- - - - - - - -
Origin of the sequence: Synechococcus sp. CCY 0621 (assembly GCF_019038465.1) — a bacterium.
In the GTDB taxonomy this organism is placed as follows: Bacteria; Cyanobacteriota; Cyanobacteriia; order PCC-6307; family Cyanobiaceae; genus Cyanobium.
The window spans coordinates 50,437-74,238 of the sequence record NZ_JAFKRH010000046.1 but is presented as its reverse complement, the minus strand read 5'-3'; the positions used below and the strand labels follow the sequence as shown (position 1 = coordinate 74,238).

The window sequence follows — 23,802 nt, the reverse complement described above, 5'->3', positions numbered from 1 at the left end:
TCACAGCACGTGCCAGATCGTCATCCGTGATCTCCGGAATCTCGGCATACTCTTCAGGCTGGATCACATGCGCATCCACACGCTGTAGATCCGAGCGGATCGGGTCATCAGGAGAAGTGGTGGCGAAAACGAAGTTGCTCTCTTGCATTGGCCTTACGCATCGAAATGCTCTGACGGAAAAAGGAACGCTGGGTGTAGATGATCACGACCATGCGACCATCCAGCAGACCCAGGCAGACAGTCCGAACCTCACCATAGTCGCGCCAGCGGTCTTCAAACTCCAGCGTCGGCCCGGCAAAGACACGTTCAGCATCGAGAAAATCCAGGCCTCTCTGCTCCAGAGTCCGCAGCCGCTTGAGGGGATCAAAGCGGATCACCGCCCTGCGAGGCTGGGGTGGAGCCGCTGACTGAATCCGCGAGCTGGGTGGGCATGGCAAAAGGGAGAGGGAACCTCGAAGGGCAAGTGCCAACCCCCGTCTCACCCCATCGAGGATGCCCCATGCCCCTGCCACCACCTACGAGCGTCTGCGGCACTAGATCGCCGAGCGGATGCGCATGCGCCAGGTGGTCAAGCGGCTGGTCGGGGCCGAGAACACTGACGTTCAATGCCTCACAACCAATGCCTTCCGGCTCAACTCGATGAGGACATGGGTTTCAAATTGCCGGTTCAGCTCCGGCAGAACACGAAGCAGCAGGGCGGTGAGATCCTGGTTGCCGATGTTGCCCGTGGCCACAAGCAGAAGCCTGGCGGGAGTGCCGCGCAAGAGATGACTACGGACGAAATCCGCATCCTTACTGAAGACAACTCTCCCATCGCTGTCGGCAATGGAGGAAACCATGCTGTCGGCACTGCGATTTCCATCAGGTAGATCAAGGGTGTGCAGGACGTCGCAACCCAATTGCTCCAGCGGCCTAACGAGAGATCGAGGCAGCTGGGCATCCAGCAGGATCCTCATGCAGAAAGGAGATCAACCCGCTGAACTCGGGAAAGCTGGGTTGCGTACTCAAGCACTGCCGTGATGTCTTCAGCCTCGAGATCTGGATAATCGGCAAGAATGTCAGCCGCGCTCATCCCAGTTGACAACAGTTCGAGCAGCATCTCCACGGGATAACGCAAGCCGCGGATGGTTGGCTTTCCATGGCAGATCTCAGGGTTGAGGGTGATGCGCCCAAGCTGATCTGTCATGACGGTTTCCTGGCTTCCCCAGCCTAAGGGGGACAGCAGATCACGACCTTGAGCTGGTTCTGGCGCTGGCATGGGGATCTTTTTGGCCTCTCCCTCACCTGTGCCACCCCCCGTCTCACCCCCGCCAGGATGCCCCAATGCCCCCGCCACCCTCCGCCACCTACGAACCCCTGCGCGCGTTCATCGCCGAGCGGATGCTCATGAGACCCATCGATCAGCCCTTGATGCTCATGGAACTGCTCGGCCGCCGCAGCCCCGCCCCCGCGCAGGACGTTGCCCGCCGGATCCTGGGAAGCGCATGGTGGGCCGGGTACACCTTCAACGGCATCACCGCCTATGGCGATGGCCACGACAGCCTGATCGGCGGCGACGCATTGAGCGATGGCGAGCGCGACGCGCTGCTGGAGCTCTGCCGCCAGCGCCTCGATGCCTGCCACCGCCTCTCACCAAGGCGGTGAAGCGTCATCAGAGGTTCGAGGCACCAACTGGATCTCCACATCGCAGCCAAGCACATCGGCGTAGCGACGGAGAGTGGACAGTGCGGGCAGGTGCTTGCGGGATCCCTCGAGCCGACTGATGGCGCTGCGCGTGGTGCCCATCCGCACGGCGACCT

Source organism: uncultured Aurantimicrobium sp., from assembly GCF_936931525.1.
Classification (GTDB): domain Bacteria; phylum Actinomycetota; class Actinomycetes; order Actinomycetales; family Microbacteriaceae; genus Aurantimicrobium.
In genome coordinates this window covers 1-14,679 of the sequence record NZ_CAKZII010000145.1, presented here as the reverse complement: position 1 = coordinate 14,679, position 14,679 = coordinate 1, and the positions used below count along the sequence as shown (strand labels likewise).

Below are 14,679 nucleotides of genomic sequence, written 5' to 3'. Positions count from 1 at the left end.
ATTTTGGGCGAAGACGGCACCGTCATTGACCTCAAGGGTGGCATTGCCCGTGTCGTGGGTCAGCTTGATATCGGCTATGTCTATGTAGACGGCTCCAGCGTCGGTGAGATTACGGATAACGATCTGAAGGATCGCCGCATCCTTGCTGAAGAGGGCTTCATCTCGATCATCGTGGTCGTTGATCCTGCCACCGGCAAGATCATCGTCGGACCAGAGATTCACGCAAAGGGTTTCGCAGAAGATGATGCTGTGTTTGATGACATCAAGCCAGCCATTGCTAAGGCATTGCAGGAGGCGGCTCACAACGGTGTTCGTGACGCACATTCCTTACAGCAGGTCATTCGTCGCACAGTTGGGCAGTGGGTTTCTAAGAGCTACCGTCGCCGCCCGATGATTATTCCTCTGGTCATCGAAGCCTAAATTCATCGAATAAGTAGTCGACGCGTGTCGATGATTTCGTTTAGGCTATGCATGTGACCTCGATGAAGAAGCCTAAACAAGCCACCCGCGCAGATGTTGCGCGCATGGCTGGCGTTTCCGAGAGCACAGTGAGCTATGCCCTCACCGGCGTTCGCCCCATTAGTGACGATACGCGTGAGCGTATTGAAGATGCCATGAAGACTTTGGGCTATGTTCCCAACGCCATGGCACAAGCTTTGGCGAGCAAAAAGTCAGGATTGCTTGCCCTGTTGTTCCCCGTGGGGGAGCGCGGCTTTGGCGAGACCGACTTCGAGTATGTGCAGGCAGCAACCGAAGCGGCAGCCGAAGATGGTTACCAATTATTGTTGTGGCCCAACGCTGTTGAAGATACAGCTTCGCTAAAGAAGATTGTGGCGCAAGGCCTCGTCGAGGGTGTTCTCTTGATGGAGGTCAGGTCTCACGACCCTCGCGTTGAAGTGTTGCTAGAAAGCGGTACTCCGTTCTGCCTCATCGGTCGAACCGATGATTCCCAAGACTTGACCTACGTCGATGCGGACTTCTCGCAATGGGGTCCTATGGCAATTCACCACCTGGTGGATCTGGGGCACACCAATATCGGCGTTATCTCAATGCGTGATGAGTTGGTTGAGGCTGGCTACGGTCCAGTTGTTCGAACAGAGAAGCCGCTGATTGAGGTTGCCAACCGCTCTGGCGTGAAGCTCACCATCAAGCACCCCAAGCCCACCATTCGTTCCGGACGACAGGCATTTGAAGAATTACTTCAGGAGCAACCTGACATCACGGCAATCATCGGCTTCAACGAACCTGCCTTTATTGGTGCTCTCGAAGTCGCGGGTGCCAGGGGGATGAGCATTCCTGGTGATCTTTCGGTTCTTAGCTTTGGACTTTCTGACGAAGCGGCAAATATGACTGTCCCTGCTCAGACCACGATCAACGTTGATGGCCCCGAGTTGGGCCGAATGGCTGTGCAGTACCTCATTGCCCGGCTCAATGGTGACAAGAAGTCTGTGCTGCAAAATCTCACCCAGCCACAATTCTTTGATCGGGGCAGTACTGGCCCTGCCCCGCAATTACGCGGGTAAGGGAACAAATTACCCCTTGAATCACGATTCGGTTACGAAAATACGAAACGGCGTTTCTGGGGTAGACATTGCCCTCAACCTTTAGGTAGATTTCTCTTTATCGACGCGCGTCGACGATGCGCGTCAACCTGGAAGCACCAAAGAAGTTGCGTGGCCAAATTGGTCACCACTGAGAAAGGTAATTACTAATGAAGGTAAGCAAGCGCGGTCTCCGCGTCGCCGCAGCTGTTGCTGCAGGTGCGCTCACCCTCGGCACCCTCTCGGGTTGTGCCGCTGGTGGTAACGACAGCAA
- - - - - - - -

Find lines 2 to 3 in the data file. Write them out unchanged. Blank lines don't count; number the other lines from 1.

In the GTDB taxonomy this organism is placed as follows: Bacteria; Cyanobacteriota; Cyanobacteriia; order PCC-6307; family Cyanobiaceae; genus Cyanobium.
The window spans coordinates 50,437-74,238 of the sequence record NZ_JAFKRH010000046.1 but is presented as its reverse complement, the minus strand read 5'-3'; the positions used below and the strand labels follow the sequence as shown (position 1 = coordinate 74,238).